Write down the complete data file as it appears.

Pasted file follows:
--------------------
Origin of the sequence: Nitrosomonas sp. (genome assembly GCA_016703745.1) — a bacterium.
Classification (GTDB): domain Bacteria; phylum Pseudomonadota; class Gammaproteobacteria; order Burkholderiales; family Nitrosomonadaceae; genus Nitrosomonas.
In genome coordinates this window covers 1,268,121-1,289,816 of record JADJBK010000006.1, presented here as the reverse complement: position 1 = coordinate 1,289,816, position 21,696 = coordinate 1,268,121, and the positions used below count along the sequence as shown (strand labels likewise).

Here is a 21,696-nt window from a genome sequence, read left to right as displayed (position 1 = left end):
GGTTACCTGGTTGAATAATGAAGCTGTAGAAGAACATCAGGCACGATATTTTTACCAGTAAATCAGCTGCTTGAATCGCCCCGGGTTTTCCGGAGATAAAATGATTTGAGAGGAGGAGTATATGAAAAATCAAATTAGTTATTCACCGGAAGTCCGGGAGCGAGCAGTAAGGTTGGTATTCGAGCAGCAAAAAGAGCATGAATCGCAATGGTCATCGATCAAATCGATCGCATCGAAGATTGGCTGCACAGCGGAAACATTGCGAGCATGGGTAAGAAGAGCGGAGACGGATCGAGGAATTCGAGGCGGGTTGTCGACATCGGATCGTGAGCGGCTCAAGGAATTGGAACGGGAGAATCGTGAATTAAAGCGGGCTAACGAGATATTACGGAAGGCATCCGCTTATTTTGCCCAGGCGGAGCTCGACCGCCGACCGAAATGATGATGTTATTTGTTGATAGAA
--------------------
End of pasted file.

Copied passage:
Origin of the sequence: Nitrosomonas sp. (genome assembly GCA_016703745.1) — a bacterium.
Classification (GTDB): domain Bacteria; phylum Pseudomonadota; class Gammaproteobacteria; order Burkholderiales; family Nitrosomonadaceae; genus Nitrosomonas.
In genome coordinates this window covers 1,268,121-1,289,816 of record JADJBK010000006.1, presented here as the reverse complement: position 1 = coordinate 1,289,816, position 21,696 = coordinate 1,268,121, and the positions used below count along the sequence as shown (strand labels likewise).

Here is a 21,696-nt window from a genome sequence, read left to right as displayed (position 1 = left end):
GGTTACCTGGTTGAATAATGAAGCTGTAGAAGAACATCAGGCACGATATTTTTACCAGTAAATCAGCTGCTTGAATCGCCCCGGGTTTTCCGGAGATAAAATGATTTGAGAGGAGGAGTATATGAAAAATCAAATTAGTTATTCACCGGAAGTCCGGGAGCGAGCAGTAAGGTTGGTATTCGAGCAGCAAAAAGAGCATGAATCGCAATGGTCATCGATCAAATCGATCGCATCGAAGATTGGCTGCACAGCGGAAACATTGCGAGCATGGGTAAGAAGAGCGGAGACGGATCGAGGAATTCGAGGCGGGTTGTCGACATCGGATCGTGAGCGGCTCAAGGAATTGGAACGGGAGAATCGTGAATTAAAGCGGGCTAACGAGATATTACGGAAGGCATCCGCTTATTTTGCCCAGGCGGAGCTCGACCGCCGACCGAAATGATGATGTTATTTGTTGATAGAA